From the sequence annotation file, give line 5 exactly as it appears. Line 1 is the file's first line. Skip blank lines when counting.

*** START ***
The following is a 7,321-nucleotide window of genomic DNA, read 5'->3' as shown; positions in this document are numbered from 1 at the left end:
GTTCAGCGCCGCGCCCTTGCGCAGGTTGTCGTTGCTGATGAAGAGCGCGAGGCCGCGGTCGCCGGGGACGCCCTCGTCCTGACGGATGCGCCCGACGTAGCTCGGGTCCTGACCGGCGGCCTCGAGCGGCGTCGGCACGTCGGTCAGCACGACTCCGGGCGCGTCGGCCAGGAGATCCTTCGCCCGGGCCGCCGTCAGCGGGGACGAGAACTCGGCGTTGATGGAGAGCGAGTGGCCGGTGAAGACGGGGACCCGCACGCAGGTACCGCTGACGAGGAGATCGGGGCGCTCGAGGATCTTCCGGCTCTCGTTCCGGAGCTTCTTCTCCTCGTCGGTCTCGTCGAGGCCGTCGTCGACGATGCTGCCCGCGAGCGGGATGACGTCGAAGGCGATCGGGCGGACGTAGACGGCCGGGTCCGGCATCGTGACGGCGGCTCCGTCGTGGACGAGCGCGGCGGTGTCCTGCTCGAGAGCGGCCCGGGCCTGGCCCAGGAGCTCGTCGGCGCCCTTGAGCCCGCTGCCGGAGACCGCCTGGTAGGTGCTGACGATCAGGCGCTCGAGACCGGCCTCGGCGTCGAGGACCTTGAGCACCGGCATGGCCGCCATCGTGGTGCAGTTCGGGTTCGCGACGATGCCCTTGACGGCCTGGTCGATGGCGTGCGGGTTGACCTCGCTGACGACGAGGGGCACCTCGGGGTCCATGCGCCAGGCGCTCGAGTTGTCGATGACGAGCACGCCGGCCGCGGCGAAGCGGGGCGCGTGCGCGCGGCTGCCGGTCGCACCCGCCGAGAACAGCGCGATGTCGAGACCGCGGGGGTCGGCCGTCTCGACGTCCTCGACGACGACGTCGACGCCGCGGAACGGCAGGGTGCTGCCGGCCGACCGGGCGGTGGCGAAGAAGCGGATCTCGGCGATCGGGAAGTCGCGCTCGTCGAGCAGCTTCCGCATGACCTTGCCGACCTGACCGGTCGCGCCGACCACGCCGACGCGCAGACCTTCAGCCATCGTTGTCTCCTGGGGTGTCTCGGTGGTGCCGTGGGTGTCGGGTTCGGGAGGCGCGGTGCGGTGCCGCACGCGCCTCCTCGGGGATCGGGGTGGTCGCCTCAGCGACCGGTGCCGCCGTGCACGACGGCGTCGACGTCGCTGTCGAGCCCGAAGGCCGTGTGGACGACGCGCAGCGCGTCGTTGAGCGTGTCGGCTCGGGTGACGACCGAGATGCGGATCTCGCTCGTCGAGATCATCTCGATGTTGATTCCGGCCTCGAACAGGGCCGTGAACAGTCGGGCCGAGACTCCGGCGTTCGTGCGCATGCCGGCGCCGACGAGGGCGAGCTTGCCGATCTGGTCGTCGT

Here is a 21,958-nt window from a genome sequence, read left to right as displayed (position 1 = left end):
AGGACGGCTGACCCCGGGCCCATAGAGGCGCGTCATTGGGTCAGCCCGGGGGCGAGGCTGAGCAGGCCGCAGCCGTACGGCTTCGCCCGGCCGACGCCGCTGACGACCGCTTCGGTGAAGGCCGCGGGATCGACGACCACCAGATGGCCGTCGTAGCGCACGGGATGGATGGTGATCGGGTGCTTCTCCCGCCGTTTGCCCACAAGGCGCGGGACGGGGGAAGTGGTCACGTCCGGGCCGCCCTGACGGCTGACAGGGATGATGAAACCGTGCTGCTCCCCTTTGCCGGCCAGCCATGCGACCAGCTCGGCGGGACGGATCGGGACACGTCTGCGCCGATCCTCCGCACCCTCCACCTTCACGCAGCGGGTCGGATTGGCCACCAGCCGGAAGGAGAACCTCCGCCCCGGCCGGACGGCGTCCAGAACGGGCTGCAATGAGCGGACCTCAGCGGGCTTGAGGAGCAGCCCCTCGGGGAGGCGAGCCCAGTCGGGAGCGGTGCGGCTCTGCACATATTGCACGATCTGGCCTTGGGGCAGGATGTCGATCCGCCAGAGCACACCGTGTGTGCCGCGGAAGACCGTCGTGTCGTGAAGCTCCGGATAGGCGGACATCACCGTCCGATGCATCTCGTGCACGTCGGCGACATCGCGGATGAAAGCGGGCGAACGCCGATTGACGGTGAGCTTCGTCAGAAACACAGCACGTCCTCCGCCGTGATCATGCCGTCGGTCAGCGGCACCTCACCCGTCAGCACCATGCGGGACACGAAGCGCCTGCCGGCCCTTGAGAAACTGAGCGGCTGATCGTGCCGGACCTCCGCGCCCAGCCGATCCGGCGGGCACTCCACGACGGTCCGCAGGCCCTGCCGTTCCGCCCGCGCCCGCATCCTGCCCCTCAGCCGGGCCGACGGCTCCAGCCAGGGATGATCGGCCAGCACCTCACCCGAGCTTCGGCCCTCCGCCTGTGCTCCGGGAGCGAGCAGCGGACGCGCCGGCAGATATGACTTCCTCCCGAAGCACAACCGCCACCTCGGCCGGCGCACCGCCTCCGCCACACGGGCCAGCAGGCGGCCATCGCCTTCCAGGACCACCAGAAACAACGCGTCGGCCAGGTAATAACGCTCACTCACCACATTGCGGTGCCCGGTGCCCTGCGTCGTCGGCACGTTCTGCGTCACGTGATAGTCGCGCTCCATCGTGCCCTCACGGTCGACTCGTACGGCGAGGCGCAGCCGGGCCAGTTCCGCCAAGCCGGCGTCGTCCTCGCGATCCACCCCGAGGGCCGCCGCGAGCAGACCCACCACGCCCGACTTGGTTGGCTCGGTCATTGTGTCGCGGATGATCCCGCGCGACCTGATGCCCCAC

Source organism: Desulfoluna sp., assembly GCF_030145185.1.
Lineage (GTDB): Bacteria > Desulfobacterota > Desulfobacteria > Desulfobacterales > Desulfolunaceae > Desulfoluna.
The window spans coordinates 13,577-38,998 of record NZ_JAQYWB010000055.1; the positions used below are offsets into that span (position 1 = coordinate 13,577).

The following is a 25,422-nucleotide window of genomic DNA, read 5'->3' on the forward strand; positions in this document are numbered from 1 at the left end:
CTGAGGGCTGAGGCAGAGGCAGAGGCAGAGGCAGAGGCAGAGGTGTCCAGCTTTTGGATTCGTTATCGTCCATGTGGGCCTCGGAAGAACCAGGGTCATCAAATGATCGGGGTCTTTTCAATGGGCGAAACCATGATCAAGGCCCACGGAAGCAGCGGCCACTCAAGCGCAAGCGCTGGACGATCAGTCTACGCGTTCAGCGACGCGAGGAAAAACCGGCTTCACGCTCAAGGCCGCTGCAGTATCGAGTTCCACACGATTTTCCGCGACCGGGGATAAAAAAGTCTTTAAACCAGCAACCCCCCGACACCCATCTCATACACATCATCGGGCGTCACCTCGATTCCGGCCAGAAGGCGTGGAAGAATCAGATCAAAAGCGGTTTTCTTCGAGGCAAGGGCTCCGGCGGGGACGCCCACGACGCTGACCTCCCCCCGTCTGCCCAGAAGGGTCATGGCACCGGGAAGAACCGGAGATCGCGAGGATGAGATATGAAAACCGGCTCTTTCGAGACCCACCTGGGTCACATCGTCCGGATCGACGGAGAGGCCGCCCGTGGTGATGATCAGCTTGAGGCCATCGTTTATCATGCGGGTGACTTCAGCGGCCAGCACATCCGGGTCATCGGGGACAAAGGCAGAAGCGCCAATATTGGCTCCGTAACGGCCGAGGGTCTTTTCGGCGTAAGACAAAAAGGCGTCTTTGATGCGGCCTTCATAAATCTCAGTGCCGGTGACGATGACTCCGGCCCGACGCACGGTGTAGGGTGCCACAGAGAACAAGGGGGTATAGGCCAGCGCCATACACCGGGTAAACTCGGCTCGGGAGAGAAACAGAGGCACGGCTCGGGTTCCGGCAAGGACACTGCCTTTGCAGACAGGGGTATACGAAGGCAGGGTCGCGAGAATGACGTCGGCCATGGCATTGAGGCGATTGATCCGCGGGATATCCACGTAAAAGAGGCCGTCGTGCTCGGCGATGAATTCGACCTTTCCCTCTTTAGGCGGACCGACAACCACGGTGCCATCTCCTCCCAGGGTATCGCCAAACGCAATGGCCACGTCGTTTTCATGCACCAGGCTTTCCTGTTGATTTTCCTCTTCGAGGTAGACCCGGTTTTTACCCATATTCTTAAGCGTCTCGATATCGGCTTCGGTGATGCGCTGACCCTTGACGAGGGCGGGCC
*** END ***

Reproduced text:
Source organism: Desulfoluna sp., assembly GCF_030145185.1.